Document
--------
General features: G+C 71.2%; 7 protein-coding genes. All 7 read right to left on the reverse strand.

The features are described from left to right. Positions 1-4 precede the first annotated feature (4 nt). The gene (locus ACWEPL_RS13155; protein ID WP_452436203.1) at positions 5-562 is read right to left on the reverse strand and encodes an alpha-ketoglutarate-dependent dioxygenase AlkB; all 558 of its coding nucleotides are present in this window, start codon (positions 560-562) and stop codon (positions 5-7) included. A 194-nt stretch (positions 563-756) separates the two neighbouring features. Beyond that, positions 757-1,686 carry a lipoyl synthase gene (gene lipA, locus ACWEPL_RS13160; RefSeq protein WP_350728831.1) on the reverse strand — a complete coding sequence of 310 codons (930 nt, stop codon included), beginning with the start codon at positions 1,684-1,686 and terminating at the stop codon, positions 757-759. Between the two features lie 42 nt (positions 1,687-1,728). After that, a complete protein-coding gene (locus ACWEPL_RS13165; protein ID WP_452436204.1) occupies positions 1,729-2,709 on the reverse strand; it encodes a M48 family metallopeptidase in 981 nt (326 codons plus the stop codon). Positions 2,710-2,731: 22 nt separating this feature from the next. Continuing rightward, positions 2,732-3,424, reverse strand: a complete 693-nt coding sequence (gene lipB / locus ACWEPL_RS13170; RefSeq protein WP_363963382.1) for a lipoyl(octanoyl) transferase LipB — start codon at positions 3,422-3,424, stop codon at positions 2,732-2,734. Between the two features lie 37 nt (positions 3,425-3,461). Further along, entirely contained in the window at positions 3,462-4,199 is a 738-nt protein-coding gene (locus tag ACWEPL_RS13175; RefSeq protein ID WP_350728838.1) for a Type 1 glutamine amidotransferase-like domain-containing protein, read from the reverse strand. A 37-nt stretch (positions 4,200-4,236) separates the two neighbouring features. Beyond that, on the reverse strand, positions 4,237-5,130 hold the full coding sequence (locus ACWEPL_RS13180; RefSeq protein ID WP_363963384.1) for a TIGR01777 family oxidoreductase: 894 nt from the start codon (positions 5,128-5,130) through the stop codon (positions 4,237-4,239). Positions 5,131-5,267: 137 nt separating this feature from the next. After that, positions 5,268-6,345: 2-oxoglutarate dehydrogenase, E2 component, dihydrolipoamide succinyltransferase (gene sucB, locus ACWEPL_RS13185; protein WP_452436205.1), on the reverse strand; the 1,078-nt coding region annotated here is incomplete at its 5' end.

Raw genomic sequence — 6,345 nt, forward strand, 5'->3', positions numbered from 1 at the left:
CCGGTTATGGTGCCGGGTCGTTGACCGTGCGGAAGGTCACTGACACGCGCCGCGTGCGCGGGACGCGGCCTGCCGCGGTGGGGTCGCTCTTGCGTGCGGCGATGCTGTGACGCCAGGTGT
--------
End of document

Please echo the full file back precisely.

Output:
General features: G+C 71.2%; 7 protein-coding genes. All 7 read right to left on the reverse strand.

The features are described from left to right. Positions 1-4 precede the first annotated feature (4 nt). The gene (locus ACWEPL_RS13155; protein ID WP_452436203.1) at positions 5-562 is read right to left on the reverse strand and encodes an alpha-ketoglutarate-dependent dioxygenase AlkB; all 558 of its coding nucleotides are present in this window, start codon (positions 560-562) and stop codon (positions 5-7) included. A 194-nt stretch (positions 563-756) separates the two neighbouring features. Beyond that, positions 757-1,686 carry a lipoyl synthase gene (gene lipA, locus ACWEPL_RS13160; RefSeq protein WP_350728831.1) on the reverse strand — a complete coding sequence of 310 codons (930 nt, stop codon included), beginning with the start codon at positions 1,684-1,686 and terminating at the stop codon, positions 757-759. Between the two features lie 42 nt (positions 1,687-1,728). After that, a complete protein-coding gene (locus ACWEPL_RS13165; protein ID WP_452436204.1) occupies positions 1,729-2,709 on the reverse strand; it encodes a M48 family metallopeptidase in 981 nt (326 codons plus the stop codon). Positions 2,710-2,731: 22 nt separating this feature from the next. Continuing rightward, positions 2,732-3,424, reverse strand: a complete 693-nt coding sequence (gene lipB / locus ACWEPL_RS13170; RefSeq protein WP_363963382.1) for a lipoyl(octanoyl) transferase LipB — start codon at positions 3,422-3,424, stop codon at positions 2,732-2,734. Between the two features lie 37 nt (positions 3,425-3,461). Further along, entirely contained in the window at positions 3,462-4,199 is a 738-nt protein-coding gene (locus tag ACWEPL_RS13175; RefSeq protein ID WP_350728838.1) for a Type 1 glutamine amidotransferase-like domain-containing protein, read from the reverse strand. A 37-nt stretch (positions 4,200-4,236) separates the two neighbouring features. Beyond that, on the reverse strand, positions 4,237-5,130 hold the full coding sequence (locus ACWEPL_RS13180; RefSeq protein ID WP_363963384.1) for a TIGR01777 family oxidoreductase: 894 nt from the start codon (positions 5,128-5,130) through the stop codon (positions 4,237-4,239). Positions 5,131-5,267: 137 nt separating this feature from the next. After that, positions 5,268-6,345: 2-oxoglutarate dehydrogenase, E2 component, dihydrolipoamide succinyltransferase (gene sucB, locus ACWEPL_RS13185; protein WP_452436205.1), on the reverse strand; the 1,078-nt coding region annotated here is incomplete at its 5' end.

Raw genomic sequence — 6,345 nt, forward strand, 5'->3', positions numbered from 1 at the left:
CCGGTTATGGTGCCGGGTCGTTGACCGTGCGGAAGGTCACTGACACGCGCCGCGTGCGCGGGACGCGGCCTGCCGCGGTGGGGTCGCTCTTGCGTGCGGCGATGCTGTGACGCCAGGTGT